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Kiwi kids make good progress in reading and music

9 September 2005

Kiwi kids make good progress in reading, music and technology

A national evaluation of primary and intermediate school children shows that our students have progressed in reading, speaking, music and technology, Education Minister Trevor Mallard said today.

The Education Minister released the four-yearly National Education Monitoring Project (NEMP) evaluation of eight and nine-year-olds, and twelve and thirteen-year-olds at Naenae Primary School today.

The latest NEMP reports surveyed nearly 2,800 children from around the country examining reading, speaking, technology and music at year 4 and year 8 levels and compared the results to those identified in 2000.

“This latest investigation has found that overall, primary school children’s skills in reading, speaking and technology have improved since 2000,” the Minister said. “That’s very pleasing. The study also found that these students generally had very positive attitudes to the four subjects assessed and I‘m delighted about that too – kids are enjoying these subjects at school.

"New Zealand has a world-class education system. Our children are among the top in the world in reading and maths, and we are committed to making our education system even stronger."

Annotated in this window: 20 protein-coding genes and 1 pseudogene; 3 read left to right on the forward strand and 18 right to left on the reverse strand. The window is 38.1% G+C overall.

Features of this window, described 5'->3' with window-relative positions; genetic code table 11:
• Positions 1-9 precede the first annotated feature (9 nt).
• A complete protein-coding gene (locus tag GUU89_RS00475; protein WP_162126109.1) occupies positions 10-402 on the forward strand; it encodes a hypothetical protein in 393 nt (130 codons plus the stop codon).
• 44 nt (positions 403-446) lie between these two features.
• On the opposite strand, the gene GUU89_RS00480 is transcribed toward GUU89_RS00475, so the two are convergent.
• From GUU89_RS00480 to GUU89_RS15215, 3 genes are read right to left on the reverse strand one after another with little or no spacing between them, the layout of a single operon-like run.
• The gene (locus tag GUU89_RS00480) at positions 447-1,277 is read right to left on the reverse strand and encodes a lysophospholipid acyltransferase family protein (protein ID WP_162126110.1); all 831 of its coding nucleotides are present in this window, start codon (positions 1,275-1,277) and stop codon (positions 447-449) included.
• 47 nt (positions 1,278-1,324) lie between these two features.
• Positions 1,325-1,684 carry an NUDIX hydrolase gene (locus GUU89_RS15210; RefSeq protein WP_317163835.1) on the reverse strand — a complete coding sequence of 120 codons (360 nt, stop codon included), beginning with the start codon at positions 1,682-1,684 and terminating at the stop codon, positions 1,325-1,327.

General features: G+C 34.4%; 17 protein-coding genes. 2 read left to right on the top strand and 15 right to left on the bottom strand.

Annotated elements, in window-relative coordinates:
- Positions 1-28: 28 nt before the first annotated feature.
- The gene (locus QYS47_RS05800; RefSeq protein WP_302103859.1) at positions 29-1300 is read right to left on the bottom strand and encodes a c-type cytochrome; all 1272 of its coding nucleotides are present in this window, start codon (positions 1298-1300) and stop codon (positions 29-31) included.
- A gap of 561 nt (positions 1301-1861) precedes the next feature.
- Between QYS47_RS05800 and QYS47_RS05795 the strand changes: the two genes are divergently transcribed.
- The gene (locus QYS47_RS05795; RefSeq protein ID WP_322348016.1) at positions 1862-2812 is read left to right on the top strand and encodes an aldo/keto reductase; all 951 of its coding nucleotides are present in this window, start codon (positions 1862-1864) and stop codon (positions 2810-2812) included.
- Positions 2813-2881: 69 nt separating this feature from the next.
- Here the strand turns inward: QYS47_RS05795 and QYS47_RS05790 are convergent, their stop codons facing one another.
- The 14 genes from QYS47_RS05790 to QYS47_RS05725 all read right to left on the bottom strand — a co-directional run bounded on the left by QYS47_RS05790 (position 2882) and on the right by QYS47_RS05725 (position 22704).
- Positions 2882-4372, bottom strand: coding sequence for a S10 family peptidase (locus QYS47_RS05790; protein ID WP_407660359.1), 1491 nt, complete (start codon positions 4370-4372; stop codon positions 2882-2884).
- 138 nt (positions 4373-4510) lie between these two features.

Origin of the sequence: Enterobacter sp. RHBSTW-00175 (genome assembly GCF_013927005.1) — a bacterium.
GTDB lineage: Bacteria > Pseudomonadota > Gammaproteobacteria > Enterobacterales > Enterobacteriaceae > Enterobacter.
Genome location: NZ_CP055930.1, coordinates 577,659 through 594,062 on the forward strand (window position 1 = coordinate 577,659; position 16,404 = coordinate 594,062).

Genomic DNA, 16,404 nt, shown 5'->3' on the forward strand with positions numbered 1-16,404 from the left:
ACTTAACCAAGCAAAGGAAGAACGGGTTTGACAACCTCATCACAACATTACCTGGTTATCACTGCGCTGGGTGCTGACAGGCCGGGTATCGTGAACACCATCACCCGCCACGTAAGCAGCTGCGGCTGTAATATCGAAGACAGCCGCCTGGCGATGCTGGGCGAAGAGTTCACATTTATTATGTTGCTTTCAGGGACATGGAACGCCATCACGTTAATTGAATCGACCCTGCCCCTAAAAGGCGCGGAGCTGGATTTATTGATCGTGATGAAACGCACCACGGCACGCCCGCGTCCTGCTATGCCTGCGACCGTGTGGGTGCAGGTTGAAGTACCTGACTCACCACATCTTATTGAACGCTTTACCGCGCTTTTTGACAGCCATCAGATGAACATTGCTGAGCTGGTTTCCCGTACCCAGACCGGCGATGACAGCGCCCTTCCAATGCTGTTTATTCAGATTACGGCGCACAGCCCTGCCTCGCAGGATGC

The latest NEMP reports also reveal the first achievement results in music since the new arts curriculum was introduced and show students’ achievement in music has been maintained.

In comparing the latest NEMP 2004 results to the NEMP 2000 results the latest 2004 investigation found: Overall, progress has been made between year 4 and year 8 students in reading and speaking, music, and technology. Both Year 4 and Year 8 students had very positive attitudes towards the subjects in which they were assessed and liked doing each subject at school. Disparities have reduced noticeably between year 4 Pakeha and Mâori students and Pakeha and Pasifika students, in reading, speaking and technology.

There were only small differences in achievement between girls and boys at both levels for music and technology. Girls are slightly better at reading and speaking than boys. There were almost no difference in music achievement between students of different ethnicities, and between students who mainly speak English at home and students who do not.


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